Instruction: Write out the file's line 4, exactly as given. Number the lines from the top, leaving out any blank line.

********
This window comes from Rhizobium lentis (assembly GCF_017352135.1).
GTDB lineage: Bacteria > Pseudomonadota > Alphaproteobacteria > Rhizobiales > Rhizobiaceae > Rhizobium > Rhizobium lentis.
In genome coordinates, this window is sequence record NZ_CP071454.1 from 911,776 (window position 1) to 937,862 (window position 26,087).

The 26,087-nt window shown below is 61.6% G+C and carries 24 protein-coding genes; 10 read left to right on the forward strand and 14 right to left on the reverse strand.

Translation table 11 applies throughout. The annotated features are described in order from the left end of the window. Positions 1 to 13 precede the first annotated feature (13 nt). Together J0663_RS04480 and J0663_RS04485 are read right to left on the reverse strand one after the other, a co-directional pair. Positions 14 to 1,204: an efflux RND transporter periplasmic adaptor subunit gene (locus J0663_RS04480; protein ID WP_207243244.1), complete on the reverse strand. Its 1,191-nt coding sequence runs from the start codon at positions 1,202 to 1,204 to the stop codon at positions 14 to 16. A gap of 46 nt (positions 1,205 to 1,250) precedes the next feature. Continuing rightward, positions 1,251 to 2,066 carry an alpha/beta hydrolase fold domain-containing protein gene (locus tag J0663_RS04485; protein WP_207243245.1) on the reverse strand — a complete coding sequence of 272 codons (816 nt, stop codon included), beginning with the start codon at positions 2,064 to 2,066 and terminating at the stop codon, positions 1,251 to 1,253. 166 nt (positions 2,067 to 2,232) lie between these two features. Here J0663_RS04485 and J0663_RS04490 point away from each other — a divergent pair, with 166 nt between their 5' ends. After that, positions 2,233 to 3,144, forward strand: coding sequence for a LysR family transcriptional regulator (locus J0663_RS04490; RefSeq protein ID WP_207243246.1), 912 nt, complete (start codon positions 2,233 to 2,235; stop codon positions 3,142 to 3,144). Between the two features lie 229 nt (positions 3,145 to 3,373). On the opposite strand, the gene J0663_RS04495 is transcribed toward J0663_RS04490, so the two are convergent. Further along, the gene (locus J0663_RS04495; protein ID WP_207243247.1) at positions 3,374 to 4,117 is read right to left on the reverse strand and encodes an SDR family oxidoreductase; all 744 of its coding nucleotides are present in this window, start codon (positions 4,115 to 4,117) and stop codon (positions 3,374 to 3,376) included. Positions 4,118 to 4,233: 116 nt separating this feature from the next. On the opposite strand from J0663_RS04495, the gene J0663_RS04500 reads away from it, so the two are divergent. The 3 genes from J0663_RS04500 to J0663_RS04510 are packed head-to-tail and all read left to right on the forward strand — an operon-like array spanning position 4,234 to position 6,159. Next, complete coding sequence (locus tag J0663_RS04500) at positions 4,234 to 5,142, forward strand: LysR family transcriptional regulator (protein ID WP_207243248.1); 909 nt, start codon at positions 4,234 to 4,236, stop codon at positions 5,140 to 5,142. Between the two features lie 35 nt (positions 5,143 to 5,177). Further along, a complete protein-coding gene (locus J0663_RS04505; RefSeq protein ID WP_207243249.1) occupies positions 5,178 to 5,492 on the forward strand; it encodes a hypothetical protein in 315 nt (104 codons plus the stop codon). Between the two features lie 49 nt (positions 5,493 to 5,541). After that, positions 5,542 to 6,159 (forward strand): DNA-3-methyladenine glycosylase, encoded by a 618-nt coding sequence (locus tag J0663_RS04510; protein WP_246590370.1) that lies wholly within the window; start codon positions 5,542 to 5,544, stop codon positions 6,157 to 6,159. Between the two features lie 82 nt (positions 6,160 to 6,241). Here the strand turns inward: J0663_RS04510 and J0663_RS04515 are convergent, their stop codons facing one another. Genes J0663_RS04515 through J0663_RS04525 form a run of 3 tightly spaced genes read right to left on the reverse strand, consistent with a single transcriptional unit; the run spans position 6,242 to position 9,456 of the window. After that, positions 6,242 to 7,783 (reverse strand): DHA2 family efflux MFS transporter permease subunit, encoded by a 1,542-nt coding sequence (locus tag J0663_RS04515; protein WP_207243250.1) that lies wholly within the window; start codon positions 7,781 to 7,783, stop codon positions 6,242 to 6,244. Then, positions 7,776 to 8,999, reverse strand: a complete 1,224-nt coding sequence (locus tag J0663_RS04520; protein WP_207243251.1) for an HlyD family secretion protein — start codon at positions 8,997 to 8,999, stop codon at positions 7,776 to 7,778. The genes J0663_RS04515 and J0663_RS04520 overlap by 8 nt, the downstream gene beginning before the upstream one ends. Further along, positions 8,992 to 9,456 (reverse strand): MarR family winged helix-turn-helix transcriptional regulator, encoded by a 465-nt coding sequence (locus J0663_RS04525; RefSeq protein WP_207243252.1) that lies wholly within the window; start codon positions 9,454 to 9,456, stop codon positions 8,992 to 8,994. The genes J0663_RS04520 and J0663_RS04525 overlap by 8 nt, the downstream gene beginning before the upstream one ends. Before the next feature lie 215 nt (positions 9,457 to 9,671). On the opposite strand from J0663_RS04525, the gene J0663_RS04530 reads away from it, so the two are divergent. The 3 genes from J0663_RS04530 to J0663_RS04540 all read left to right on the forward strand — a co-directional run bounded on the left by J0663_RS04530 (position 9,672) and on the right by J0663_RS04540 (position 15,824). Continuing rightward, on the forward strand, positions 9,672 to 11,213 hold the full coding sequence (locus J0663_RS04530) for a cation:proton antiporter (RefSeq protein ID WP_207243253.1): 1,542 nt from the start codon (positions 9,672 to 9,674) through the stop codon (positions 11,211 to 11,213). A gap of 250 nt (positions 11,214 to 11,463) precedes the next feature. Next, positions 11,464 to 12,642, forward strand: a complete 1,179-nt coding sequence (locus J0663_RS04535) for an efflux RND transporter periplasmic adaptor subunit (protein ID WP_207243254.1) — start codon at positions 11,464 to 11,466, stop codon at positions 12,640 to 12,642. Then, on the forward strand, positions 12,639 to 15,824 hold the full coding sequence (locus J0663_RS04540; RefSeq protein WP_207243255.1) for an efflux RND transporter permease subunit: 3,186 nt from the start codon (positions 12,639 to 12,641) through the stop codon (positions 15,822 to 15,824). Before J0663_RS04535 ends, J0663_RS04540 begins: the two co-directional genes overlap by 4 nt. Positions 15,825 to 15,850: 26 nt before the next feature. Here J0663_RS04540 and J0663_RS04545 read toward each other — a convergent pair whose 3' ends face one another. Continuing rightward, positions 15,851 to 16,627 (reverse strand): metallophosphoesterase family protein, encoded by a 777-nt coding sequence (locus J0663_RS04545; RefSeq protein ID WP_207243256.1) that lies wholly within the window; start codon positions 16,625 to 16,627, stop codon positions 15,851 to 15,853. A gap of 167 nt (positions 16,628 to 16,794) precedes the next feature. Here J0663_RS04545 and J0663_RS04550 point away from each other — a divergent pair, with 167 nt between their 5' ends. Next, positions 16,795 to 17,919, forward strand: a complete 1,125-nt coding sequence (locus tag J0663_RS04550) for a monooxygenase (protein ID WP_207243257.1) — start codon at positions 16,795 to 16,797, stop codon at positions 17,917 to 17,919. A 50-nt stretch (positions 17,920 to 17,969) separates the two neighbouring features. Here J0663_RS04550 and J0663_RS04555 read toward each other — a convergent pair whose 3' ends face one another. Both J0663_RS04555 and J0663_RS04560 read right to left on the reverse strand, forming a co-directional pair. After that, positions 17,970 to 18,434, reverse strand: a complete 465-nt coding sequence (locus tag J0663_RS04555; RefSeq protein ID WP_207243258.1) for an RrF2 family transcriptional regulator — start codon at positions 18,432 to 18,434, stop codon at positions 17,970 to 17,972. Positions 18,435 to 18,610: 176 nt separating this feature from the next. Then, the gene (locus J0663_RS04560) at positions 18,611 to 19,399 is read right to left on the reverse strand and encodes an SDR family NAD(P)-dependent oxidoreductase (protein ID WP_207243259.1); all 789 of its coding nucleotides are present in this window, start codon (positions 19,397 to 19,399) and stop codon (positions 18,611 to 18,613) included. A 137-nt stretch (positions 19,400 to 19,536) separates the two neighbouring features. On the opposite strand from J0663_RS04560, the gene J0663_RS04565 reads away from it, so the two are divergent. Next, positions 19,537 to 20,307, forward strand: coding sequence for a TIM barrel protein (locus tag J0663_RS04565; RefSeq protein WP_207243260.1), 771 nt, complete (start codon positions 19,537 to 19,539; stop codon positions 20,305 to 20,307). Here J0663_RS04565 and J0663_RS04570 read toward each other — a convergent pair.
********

The 26,087-nt window shown below is 61.6% G+C and carries 24 protein-coding genes; 10 read left to right on the forward strand and 14 right to left on the reverse strand.